In Black Africa, the present transformation in social structures and the deficit of cultural tools for symbolization and integration produce wasted family members condemned to err in the streets of major urban centers. These street children take the place of that which must be put at the outskirts of membership groups, in order that they may function as communities; they take the place of that which must be set aside for an interior to be able to constitute itself. It is as though the area of exclusion and transgression spreads within an inhabited area, in its thoroughfares, or at least what should be its thoroughfares, and its places of exchange.
In criminology, delinquency and criminality are described as primarily male activities ; this is the conclusion of many studies. Moreover, most of the researches that have studied delinquent phenomenon are based on samples of boys or men. Consequently, few data are available on girls’ delinquency. Our study draws up an inventory of delinquent activity in a sample of 241 minors, 168 boys and 73 girls, living in Gap and Grenoble and their suburbs.
A lack of transmission of values, especially those linked to the notion of authority, is often cited as determining factor in juvenile delinquency. On these grounds, successive governments since 1998 have taken initiatives which tend to favor restraint and punishment in judicial treatment of minors. This position runs up against the representations of juvenile justice professionals dealing with delinquency, who see in this development a radical calling into question of the values which have been transmitted to them. Based on their reading of the edict n° 45-174 of February 2, 1945 on juvenile delinquency, they consider that there has been a profound rupture in the mission of this specialized judicial system, which new orientations have transformed from a protective model into a repressive model obliging them to employ values contrary to the ones in which their professional engagement is rooted.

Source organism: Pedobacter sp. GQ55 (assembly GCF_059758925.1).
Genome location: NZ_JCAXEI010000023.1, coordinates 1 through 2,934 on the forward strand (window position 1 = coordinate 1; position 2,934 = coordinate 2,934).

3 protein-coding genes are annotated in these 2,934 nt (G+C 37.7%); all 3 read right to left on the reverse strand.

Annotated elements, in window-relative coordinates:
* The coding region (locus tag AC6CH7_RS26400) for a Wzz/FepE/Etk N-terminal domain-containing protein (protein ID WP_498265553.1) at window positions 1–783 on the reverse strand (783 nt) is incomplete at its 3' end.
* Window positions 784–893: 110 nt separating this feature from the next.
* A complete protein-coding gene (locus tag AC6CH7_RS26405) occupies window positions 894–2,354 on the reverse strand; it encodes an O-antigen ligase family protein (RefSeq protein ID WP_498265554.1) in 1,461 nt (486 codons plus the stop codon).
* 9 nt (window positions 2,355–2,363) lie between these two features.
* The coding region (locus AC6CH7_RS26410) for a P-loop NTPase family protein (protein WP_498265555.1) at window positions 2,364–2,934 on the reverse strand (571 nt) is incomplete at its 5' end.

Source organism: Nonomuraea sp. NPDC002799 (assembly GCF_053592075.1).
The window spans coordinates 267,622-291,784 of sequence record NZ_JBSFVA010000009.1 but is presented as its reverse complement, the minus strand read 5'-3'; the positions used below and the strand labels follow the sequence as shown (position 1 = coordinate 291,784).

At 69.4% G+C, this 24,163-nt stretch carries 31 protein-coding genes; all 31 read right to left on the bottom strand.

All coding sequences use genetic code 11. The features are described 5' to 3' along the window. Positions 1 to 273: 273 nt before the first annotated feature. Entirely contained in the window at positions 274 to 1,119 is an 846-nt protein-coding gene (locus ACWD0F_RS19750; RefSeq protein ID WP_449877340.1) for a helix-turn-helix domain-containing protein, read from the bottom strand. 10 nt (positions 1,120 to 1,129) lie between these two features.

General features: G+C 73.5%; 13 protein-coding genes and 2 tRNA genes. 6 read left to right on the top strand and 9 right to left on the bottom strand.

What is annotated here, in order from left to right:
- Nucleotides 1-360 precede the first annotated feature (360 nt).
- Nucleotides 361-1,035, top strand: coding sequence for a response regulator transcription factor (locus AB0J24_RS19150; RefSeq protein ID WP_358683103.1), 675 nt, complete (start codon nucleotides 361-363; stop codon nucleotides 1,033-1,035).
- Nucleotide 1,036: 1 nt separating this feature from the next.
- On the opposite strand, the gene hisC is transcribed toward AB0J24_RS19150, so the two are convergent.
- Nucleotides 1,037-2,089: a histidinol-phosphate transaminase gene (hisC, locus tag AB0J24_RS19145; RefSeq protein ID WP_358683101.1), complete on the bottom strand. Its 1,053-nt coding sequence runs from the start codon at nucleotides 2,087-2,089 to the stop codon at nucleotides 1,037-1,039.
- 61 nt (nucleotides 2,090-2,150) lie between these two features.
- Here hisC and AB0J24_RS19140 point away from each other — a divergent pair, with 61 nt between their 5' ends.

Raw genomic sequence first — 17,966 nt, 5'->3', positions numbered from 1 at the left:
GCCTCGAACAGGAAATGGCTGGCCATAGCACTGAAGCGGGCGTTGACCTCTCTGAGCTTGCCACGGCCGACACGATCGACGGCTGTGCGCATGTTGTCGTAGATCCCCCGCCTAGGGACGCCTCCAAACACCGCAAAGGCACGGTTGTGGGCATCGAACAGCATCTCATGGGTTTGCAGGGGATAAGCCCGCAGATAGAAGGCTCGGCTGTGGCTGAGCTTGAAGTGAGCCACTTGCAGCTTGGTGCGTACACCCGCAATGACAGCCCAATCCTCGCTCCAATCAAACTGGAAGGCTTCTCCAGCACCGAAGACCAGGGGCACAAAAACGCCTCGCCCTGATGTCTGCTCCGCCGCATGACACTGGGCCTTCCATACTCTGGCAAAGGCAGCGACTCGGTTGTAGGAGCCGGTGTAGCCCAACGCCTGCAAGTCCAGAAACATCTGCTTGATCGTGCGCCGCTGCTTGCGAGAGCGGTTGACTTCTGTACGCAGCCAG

This article reconsiders this presentation of the question and seeks to highlight what nevertheless constitutes transmission and continuity within this movement. To do this, it begins by rereading the edict and its statement of purpose and examines the issue by questioning the psychological and psychiatric models on which the tenets of the rupture are based in order to demonstrate it. This rereading shows, among other things, that it is the evolution of representations of the edict and not the edict itself which has led to this impasse about the repressive and restraining dimensions contained in it; it also shows how a very limited representation of the therapeutic (essentially that of treatment limited to the model of individual psychotherapy) gave rise to the classic conviction that that juvenile justice system suffers from too much clinical influence, as opposed to the « imperatives of discipline ». Thus it is the disciplinary model of help-restraint which has always been promoted by the edict of 45, contrary to what the classic reading of it might lead one to believe.
Referring to the dynamic of problem adolescents, the authors consider that the disciplinary model which combines help and restraint is the most suited to the disciplinary and therapeutic needs of these young people. Calling into question the rupture that some would place at the forefront, they defend the idea that it is important to base the transmission of the juvenile justice system’s disciplinary values on the transmission of this model which, in these conditions, does not require a calling into question of a cherished clinical tradition, as this is also led to adapt its model and its practices to the psychopathological particularities of adolescents treated in this context.
Adolescence, 2009, T. 27, n°2, pp. 355-374.